Bloomberg reported in May that Apple TV Plus is in talks with the major media conglomerates about licensing library content. The news service said that Apple TV Plus has only signed up 10 million users to date, and only 5 million of them are actively using the product. Apple has promoted its TV Plus service by giving it away free for one year to purchasers of iPhones, Macbook Pros and other Apple products.
“If this were 10 years ago, I might have been cautiously optimistic about Apple TV Plus,” noted Rob Russo, president, RNR Media Consulting. “But now there is the over-saturation of streamers, which has to break at some point. There is no key show for Apple TV+ to build itself around, like anything of a Star Trek nature on CBS All Access and Star Wars: The Mandalorian on Disney+. And while you definitely have a household name in Apple, the brand is not known for entertainment.
“I think if you asked 100 people what Apple TV Plus offers other than The Morning Show, I bet most of these people would have no idea,” he added. “Without an immediate library of content to launch the brand and a signature series, there is nothing worthy of note available at Apple TV Plus right now. Unless something breaks out of the gate, I think they could be the first casualty of the over-saturation of OTT.”
Originals to the Rescue?
Limited drama thriller Defending Jacob, based on the 2012 New York Times best-selling novel of the same name, will premiere its first three episodes on Apple TV Plus on Friday, April 24. The series unfolds around a shocking crime that rocks a small Massachusetts town, and follows an assistant district attorney (Chris Evans) who finds himself torn between his sworn duty to uphold justice, and his unconditional love for his son.
Animated musical comedy Central Park from Loren Bouchard (Bob’s Burgers), and executive producers Josh Gad (Frozen) and Nora Smith (Bob’s Burgers), will premiere exclusively on Apple TV Plus this summer.
The revival of Steven Spielberg anthology drama Amazing Stories will launch on Friday, March 6. Documentary Home, which offers viewers a look inside the world’s most innovative homes, launches on Friday, April 17. And Trying, Apple’s first original series from the UK, debuts on Apple TV+ on Friday, May 1. The comedy is described as “growing up, settling down and finding someone to love.”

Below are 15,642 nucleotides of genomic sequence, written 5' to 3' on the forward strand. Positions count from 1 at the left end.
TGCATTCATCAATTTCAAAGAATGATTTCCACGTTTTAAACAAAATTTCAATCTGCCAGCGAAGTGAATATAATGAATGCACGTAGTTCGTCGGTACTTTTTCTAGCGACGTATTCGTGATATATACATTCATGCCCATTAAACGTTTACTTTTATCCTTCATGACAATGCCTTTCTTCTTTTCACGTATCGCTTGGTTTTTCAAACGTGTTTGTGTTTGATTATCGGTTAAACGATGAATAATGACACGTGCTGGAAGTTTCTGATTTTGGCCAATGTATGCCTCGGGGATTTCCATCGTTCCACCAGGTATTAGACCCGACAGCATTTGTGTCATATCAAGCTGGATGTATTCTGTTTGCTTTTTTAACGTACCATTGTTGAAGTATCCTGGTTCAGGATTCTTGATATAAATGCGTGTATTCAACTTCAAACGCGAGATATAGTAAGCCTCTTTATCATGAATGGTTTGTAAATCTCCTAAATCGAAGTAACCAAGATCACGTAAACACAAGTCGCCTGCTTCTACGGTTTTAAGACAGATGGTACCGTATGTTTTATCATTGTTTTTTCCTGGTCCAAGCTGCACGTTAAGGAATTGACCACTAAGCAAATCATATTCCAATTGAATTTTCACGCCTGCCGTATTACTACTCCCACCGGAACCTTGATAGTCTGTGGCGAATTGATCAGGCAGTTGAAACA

Two series on Apple TV Plus, meanwhile, have been renewed for second seasons before premiering: Mystic Quest: Raven’s Banquet, which debuts on February 7; and Home Before Dark, which opens on April 3. Mythic Quest: Raven’s Banquet follows a team of video game developers as they navigate the challenges of running a popular game. And Home Before Dark, which was previewed in a TCA panel, tracks a young girl who moves from Brooklyn to the small lakeside town her father left behind. While there, her dogged pursuit of the truth leads her to unearth a cold case that everyone in town, including her own father, tried hard to bury.
“Traditionally, Apple is a great enabler with amazing user experience. From iMacs to iPhones we are able to do more than we ever imagined. And with the original iTunes, we had access to the music libraries of our dreams,” noted To Be Continued’s Tankel. “So, don’t count Apple TV Plus out by any means. The user experience is wonderful and could be the perfect place to park an acquired library of content...or even an existing streamer. They have the money, they have the smarts, they have the customers, and like much of Silicon Valley, they just think entertainment is a logical next step.”
“But since this looks like an uphill battle, we will just have to wait and see,” he said.
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Marc Berman is editor-in-chief for media-centric The Programming Insider (programminginsider.com), which pioneered the email newsletter format at its inception in 1999. Marc has written for a wide range of publications including Broadcasting + Cable, Next TV, Forbes, Newspro, Campaign US, The Hollywood Reporter and Variety. Known as “Mr. Television” at Mediaweek (now Adweek), Marc has appeared on camera on Entertainment Tonight, Extra, Inside Edition and CNN and MSNBC, among other series and outlets. He is a member of The Television Critics Association and The Broadcast Journalists Television Association. And Marc put his TV historian hat on as author of desk calendar Today in TV History.